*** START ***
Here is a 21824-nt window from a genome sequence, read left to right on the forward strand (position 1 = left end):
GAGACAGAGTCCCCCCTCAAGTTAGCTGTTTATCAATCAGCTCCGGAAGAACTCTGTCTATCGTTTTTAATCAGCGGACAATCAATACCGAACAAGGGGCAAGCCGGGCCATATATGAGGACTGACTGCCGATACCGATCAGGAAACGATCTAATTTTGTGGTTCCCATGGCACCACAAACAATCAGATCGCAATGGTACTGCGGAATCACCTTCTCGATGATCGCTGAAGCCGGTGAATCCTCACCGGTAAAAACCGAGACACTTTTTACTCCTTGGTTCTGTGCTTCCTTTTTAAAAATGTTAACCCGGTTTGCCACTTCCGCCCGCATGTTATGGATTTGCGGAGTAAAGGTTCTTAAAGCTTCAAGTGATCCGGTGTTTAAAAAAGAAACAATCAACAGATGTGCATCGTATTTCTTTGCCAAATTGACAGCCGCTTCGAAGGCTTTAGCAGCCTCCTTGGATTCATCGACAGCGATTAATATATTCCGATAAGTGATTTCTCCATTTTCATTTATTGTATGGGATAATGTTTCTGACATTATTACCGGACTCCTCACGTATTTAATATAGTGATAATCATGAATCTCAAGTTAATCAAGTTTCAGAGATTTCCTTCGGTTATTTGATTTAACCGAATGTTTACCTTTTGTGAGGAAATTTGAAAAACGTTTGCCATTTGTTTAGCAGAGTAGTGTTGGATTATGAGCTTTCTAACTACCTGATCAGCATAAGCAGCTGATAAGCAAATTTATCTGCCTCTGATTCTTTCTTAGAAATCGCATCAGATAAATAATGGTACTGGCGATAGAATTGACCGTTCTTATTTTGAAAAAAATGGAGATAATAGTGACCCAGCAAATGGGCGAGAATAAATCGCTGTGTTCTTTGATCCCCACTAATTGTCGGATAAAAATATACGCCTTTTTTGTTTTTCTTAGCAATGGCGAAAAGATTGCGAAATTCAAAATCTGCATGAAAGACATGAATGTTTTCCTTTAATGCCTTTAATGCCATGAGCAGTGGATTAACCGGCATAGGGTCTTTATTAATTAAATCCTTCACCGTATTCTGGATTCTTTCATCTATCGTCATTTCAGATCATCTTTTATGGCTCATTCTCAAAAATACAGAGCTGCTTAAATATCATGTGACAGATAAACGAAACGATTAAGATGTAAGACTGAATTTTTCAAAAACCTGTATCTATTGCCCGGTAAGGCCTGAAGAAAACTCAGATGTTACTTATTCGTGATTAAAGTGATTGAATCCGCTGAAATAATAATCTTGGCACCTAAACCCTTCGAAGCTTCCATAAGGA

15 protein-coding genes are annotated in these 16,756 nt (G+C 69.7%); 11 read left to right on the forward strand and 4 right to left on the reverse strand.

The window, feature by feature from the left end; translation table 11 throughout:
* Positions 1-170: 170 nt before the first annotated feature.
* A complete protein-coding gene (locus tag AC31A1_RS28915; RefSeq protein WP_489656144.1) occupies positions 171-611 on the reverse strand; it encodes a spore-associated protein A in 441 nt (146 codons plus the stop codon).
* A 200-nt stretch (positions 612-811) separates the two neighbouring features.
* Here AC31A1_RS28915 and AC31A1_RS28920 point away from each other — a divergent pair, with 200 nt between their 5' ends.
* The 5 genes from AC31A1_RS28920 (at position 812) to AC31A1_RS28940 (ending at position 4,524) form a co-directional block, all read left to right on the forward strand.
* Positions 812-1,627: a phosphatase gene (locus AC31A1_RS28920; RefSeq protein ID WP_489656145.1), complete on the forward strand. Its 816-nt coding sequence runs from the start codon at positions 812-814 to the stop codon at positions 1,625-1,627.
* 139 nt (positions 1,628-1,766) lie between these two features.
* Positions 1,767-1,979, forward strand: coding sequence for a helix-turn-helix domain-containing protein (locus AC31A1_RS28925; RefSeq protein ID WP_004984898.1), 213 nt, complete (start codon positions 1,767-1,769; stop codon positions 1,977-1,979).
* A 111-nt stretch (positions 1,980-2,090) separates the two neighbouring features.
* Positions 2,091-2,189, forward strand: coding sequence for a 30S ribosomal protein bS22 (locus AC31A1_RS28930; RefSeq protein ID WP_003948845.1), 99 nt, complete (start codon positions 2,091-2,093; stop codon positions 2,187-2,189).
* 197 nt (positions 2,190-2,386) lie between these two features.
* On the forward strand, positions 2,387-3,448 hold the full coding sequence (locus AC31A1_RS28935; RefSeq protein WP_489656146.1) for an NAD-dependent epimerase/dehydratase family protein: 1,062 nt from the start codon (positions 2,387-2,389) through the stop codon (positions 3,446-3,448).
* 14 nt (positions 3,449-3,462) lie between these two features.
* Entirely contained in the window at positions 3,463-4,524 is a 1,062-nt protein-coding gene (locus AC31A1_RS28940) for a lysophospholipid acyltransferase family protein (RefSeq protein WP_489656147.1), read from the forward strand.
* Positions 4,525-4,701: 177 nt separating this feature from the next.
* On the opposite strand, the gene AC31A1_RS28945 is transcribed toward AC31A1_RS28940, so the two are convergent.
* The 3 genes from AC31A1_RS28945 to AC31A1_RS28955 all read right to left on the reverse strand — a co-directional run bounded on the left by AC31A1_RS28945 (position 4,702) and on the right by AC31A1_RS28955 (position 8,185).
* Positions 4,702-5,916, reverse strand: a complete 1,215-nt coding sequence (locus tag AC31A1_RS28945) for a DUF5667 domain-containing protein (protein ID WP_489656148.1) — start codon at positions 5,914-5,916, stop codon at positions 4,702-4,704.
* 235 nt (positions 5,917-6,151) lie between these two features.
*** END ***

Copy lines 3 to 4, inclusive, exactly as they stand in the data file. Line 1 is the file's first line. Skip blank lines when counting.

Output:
15 protein-coding genes are annotated in these 16,756 nt (G+C 69.7%); 11 read left to right on the forward strand and 4 right to left on the reverse strand.

The window, feature by feature from the left end; translation table 11 throughout: